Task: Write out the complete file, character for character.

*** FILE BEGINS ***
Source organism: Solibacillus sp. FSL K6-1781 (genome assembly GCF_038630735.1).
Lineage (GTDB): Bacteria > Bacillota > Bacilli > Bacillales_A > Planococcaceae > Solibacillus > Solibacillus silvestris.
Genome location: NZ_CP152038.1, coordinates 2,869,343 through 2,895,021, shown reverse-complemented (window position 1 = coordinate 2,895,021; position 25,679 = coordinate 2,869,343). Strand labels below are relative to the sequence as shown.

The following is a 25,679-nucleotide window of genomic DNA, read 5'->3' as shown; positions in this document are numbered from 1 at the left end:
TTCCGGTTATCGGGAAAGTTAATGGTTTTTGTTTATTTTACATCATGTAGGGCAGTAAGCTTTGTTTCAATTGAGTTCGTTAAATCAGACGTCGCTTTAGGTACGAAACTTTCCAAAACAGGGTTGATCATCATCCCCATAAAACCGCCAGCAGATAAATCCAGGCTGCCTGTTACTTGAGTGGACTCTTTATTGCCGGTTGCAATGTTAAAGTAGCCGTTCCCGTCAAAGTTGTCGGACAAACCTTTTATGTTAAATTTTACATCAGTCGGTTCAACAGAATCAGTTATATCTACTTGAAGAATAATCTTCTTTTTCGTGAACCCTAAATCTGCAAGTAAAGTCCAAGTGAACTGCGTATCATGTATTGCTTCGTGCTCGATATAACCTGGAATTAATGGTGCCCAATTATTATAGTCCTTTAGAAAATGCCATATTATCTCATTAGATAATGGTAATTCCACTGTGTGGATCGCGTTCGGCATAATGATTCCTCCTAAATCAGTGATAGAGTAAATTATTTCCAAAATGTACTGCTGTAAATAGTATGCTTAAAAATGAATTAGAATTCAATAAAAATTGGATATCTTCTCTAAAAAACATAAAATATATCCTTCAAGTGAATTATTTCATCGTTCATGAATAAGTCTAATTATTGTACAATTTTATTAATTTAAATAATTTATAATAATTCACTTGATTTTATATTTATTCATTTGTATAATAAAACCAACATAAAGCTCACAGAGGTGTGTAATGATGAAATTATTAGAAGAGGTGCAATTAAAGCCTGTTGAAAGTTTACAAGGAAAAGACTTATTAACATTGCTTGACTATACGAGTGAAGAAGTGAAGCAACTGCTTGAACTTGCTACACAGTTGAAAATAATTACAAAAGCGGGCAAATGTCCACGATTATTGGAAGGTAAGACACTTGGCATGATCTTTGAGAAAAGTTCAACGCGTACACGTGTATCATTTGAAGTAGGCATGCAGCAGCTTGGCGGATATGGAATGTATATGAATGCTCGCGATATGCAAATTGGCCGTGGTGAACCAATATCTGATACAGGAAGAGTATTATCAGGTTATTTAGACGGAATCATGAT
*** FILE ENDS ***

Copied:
Source organism: Solibacillus sp. FSL K6-1781 (genome assembly GCF_038630735.1).
Lineage (GTDB): Bacteria > Bacillota > Bacilli > Bacillales_A > Planococcaceae > Solibacillus > Solibacillus silvestris.
Genome location: NZ_CP152038.1, coordinates 2,869,343 through 2,895,021, shown reverse-complemented (window position 1 = coordinate 2,895,021; position 25,679 = coordinate 2,869,343). Strand labels below are relative to the sequence as shown.

The following is a 25,679-nucleotide window of genomic DNA, read 5'->3' as shown; positions in this document are numbered from 1 at the left end:
TTCCGGTTATCGGGAAAGTTAATGGTTTTTGTTTATTTTACATCATGTAGGGCAGTAAGCTTTGTTTCAATTGAGTTCGTTAAATCAGACGTCGCTTTAGGTACGAAACTTTCCAAAACAGGGTTGATCATCATCCCCATAAAACCGCCAGCAGATAAATCCAGGCTGCCTGTTACTTGAGTGGACTCTTTATTGCCGGTTGCAATGTTAAAGTAGCCGTTCCCGTCAAAGTTGTCGGACAAACCTTTTATGTTAAATTTTACATCAGTCGGTTCAACAGAATCAGTTATATCTACTTGAAGAATAATCTTCTTTTTCGTGAACCCTAAATCTGCAAGTAAAGTCCAAGTGAACTGCGTATCATGTATTGCTTCGTGCTCGATATAACCTGGAATTAATGGTGCCCAATTATTATAGTCCTTTAGAAAATGCCATATTATCTCATTAGATAATGGTAATTCCACTGTGTGGATCGCGTTCGGCATAATGATTCCTCCTAAATCAGTGATAGAGTAAATTATTTCCAAAATGTACTGCTGTAAATAGTATGCTTAAAAATGAATTAGAATTCAATAAAAATTGGATATCTTCTCTAAAAAACATAAAATATATCCTTCAAGTGAATTATTTCATCGTTCATGAATAAGTCTAATTATTGTACAATTTTATTAATTTAAATAATTTATAATAATTCACTTGATTTTATATTTATTCATTTGTATAATAAAACCAACATAAAGCTCACAGAGGTGTGTAATGATGAAATTATTAGAAGAGGTGCAATTAAAGCCTGTTGAAAGTTTACAAGGAAAAGACTTATTAACATTGCTTGACTATACGAGTGAAGAAGTGAAGCAACTGCTTGAACTTGCTACACAGTTGAAAATAATTACAAAAGCGGGCAAATGTCCACGATTATTGGAAGGTAAGACACTTGGCATGATCTTTGAGAAAAGTTCAACGCGTACACGTGTATCATTTGAAGTAGGCATGCAGCAGCTTGGCGGATATGGAATGTATATGAATGCTCGCGATATGCAAATTGGCCGTGGTGAACCAATATCTGATACAGGAAGAGTATTATCAGGTTATTTAGACGGAATCATGAT